As we are seeing more and more in the news, the concept of employee privacy in the workplace is becoming more complicated with the increasing use of technology.
For example, desk sensors have recently become an issue of some debate. A number of banks and financial services companies have begun installing desk sensors that can detect an employee’s presence at their desk. Spokespeople for these companies have justified these new additions to office life as a way to make more efficient use of office space and cut costs. However, it’s clear that employees remain wary of how surveillance technology like this will impact their right to privacy.
Companies need to ask themselves if new measures to improve office efficiency are worth it if it means their employees start to feel uneasy at work. Privacy is too often an underappreciated factor of employee wellbeing. Indeed, our research revealed 41 per cent of employees would be reluctant to report a problem to their manager because they worry their privacy would be compromised. This is undoubtedly the lesson the Daily Telegraph learned last year, when they introduced desk sensors and had to withdraw them within a day due to backlash from employees and journalist unions.
This is not to say that businesses should shun technology – take Adobe, for example. In contrast to the Daily Telegraph, Adobe from the start had employee privacy at the forefront of their minds when they considered introducing desk sensors in their London office. Their first step was to consult with both employment lawyers and a committee of employees. This meant the idea was introduced in a way to give the staff time to consider sensors and understand the point of them – sensors are actually not a literal threat to privacy, since they are anonymous and cannot identify particular people. By first informing staff they were considering sensors, and by asking for their opinions in advance, Adobe showed they were thinking of their employees and had their feelings and concerns in mind.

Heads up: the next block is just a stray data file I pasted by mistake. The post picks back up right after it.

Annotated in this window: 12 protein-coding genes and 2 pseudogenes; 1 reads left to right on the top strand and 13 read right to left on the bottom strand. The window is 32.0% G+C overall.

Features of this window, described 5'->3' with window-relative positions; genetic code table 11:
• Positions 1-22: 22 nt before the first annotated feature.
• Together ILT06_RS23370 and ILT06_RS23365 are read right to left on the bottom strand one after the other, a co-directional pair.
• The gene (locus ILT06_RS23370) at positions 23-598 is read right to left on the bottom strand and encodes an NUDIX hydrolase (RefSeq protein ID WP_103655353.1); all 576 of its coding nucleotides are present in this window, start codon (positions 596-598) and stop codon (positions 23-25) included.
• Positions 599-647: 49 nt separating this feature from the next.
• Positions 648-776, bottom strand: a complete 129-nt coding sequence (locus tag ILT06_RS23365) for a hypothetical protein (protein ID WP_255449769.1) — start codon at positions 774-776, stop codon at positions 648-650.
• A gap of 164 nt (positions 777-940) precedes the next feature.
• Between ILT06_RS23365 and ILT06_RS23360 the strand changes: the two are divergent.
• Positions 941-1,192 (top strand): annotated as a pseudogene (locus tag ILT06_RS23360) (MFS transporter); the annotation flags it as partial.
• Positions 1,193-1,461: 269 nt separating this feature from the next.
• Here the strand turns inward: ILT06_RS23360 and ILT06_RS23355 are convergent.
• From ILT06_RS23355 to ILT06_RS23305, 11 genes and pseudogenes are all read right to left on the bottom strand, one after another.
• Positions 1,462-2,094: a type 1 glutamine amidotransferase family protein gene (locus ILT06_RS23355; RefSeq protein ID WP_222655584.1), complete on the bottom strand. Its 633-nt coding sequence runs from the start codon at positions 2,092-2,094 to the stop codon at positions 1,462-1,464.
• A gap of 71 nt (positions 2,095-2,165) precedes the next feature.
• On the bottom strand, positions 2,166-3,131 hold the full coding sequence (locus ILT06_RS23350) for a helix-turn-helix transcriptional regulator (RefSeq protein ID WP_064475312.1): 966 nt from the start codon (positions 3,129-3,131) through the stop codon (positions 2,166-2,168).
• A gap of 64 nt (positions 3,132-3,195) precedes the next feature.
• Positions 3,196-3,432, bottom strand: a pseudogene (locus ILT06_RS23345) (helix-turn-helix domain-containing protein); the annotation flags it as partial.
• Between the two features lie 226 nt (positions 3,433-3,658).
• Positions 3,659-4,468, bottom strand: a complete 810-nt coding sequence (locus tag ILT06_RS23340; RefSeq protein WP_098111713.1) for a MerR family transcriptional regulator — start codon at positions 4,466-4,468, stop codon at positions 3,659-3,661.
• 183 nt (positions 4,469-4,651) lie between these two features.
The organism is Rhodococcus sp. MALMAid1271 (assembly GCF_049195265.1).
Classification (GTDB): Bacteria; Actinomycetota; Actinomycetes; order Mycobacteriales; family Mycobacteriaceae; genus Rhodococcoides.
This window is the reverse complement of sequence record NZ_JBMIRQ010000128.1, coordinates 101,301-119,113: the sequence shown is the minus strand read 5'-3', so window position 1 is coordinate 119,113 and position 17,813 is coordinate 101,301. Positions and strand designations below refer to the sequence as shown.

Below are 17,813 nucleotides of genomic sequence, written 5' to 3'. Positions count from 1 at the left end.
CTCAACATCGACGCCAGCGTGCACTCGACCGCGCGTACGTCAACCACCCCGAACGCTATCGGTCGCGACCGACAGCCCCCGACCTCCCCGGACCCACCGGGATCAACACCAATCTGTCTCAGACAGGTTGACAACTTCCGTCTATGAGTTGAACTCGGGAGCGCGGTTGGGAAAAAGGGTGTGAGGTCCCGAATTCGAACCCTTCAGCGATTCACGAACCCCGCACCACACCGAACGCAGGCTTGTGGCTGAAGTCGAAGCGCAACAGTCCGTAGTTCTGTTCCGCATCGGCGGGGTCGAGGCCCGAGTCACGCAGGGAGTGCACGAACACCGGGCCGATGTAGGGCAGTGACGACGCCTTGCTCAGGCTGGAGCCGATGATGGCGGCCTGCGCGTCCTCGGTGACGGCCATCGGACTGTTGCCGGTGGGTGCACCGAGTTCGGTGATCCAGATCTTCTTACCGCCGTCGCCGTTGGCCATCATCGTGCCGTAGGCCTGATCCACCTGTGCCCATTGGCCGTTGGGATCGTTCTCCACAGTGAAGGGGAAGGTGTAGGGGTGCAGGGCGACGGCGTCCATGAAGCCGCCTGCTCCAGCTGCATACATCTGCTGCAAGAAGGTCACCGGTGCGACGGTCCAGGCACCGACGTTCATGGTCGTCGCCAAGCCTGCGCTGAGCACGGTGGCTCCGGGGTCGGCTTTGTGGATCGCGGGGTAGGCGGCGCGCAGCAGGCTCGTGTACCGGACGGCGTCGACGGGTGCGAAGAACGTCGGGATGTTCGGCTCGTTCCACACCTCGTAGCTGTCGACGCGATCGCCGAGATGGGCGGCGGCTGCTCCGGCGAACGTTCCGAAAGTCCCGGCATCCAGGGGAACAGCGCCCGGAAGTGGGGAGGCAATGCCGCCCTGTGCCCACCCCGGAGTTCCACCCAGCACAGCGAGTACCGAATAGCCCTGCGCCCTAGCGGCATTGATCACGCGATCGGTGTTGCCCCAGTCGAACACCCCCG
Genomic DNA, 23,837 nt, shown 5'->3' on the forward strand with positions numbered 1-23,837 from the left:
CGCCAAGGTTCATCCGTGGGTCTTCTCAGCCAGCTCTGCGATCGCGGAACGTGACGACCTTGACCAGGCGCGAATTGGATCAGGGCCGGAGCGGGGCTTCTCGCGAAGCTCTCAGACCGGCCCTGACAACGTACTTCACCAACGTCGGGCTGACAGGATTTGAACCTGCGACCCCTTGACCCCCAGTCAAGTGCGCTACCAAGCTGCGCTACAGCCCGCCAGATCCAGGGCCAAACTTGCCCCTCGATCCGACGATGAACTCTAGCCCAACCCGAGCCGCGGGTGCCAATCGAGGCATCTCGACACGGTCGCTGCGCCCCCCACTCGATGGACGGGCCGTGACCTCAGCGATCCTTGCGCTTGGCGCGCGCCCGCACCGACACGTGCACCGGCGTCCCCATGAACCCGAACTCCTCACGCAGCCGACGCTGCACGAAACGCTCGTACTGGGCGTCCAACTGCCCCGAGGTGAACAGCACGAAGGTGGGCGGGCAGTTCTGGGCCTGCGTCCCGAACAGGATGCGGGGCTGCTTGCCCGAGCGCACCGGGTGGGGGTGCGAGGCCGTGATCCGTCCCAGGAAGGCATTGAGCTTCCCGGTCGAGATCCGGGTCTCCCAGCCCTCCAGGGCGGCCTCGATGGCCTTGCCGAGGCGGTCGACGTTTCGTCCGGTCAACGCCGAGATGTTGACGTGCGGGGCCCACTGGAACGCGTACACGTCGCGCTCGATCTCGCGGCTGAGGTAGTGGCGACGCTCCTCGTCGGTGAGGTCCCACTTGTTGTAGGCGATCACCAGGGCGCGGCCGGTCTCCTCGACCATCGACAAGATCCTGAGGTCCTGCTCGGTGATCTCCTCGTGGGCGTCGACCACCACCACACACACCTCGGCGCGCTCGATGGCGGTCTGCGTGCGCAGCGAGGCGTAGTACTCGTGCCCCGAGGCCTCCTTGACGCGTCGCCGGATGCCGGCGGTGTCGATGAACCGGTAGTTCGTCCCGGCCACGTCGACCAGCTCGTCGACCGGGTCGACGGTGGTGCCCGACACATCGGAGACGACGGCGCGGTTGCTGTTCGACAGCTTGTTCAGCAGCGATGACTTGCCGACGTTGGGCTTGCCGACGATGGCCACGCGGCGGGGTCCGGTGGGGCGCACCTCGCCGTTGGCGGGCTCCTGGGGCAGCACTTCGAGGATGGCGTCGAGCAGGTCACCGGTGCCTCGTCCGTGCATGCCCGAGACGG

Technology often contributes to the development of more flexible working; an attractive benefit to many workers. In particular, sensors are great to use in tandem with hot desking, a form of agile working that encourages flexibility and is meant to better suit the mobile way business is done today. If staff are not prepared for the introduction of something new like sensors, they may react defensively and become wary of something which is in fact designed to benefit them. Management should prepare and inform their staff when introducing new technology to the office – not simply spring it on them. Whether it is desk sensors, monitoring emails, or whatever new technology will provide employers with next, leaders shouldn’t underestimate the power of communicating clearly with their staff in these situations.
There is also a delicate balance to be struck between privacy and collaboration. I’m a big advocate for open-plan working as it breaks down silos between teams and facilitates cross-organisational working, the identification of solutions to common issues and less linear career planning. But at the same time, non-physical barriers and personal sense of territory need to be respected.
Outside the office people are rightfully concerned about their privacy, so it follows that in workplace they are even more so. By all means use sensors – just use a little sensibility, too.